I have sown too many morning glory and they have all germinated. I have run out of climbing places, has anyone tried growing them in a hanging basket as a trailer?
LORELEI wrote (see)
...You could always grow them over other plants and shrubs as well.
I have tried growing morning glory through roses, and climbing up tall lilies. But it was too vigourous, and I had to remove it in both cases. It can act a bit like bindweed (though not perennial). It might possibly work with bigger and stronger shrubs.
No harm in trying it out of a basket.
Depends on which MG you have, kate. Some are ideal for hanging baskets, others need a lot more root space.
Lorelei and Gary thanks for the advice, I did worry that if I planted them next to a shrub without support that they may swamp it. I will try the hanging baskets as it seems a shame to waste the seedlings when it has been such a tough year for annuals.
Italophile they are annuals ? Which ones need the root space?
Not the annuals. The perennials, the monsters that can take over the world if not kept in check. You're okay.
Gary Hobson wrote (see)
I have tried growing morning glory through roses, and climbing up tall lilies. But it was too vigourous, and I had to remove it in both cases. It can act a bit like bindweed (though not perennial). It might possibly work with bigger and stronger shrubs. No harm in trying it out of a basket.
As a matter of interest, ipomea is regarded as a pernicious weed, every bit as bad as bindweed, in its native habitat (Florida, I believe), where it is a perennial. Luckily, we don't have that problem here - although you may find that it seeds heavily, and you get a lot of babies next year.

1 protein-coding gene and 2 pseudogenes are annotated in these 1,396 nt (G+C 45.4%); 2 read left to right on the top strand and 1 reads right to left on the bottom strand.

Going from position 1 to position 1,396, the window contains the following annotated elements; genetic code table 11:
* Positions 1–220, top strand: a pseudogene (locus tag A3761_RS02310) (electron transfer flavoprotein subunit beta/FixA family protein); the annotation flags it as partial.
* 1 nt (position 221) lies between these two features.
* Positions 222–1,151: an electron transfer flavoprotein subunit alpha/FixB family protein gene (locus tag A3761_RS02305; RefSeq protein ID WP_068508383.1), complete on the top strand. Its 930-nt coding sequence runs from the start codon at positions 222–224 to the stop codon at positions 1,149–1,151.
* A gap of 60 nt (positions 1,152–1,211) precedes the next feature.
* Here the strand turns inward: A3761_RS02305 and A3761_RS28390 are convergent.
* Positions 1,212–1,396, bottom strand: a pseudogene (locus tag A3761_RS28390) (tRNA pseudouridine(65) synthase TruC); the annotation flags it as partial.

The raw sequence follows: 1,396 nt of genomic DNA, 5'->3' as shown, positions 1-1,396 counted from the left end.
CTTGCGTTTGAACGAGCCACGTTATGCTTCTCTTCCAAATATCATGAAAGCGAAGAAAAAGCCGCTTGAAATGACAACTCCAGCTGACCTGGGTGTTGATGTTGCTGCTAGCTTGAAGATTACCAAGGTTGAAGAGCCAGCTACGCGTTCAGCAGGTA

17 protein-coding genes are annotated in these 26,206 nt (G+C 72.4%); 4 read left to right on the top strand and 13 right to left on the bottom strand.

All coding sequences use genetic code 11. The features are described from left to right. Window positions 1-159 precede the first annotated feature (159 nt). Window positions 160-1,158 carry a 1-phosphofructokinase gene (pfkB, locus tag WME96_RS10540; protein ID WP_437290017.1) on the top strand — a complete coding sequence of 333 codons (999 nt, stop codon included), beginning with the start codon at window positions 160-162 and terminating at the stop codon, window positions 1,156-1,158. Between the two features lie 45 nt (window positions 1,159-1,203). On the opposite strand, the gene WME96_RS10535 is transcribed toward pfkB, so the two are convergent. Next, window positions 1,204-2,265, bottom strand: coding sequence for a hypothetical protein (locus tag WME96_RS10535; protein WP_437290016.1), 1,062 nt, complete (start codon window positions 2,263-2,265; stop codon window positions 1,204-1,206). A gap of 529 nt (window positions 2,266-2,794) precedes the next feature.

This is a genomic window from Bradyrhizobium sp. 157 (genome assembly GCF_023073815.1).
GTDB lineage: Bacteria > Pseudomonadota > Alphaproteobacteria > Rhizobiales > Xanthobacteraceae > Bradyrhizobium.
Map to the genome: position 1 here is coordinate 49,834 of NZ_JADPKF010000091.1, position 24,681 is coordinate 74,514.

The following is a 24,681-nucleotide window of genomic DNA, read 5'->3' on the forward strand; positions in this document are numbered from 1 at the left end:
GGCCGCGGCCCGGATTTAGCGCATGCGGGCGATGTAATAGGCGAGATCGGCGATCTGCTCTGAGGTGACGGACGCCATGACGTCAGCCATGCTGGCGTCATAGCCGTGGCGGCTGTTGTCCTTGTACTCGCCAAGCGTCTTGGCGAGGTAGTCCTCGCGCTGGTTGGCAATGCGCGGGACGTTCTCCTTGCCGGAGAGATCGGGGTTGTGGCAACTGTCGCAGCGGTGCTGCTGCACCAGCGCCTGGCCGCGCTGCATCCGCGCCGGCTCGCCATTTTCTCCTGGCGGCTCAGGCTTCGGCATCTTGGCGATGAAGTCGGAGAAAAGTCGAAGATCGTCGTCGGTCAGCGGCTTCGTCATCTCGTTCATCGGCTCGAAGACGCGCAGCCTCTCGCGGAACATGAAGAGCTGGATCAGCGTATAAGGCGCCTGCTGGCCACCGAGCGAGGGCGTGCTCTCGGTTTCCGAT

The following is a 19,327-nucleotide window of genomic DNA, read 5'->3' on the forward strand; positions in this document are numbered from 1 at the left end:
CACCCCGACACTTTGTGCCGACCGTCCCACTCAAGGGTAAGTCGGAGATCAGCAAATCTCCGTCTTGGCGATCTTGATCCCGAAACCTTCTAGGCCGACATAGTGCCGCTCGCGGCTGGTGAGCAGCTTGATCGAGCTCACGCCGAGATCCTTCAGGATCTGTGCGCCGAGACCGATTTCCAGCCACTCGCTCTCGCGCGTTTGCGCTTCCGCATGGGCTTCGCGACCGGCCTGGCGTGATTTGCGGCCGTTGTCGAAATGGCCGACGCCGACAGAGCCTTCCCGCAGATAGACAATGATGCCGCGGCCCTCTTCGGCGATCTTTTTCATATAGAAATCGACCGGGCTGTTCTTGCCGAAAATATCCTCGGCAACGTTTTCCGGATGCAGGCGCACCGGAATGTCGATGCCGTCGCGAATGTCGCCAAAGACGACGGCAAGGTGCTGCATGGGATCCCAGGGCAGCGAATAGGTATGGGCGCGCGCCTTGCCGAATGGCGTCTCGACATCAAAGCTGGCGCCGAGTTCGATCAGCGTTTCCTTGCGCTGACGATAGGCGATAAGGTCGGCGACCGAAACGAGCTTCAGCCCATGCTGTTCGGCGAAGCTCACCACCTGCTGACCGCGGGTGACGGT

It's worse than a pernicious weed in Australia. It used to smother everything - and I mean everything - in our backyard in Sydney.
Different climate, obviously.
Just a tad.
Thanks for the advice, I have a perennial but it has not liked this cold summer.
Hi Kate, I put morning glory in a hanging basket a couple of years ago and it didn't really work. They just seemed to wrap them selves around all the chains and the bracket and anything else it came into contact with. There were very few leaves and only a couple of flowers...nothing much at all really.
That said I also planted some in the conventional way (growing up a trellis) last year with much the same results. So it's probably me doing something wrong or they don't like my garden however I did notice some small plants growing in the same place again this year so I can only think that they must have self seeded and I didn't know that was a possibility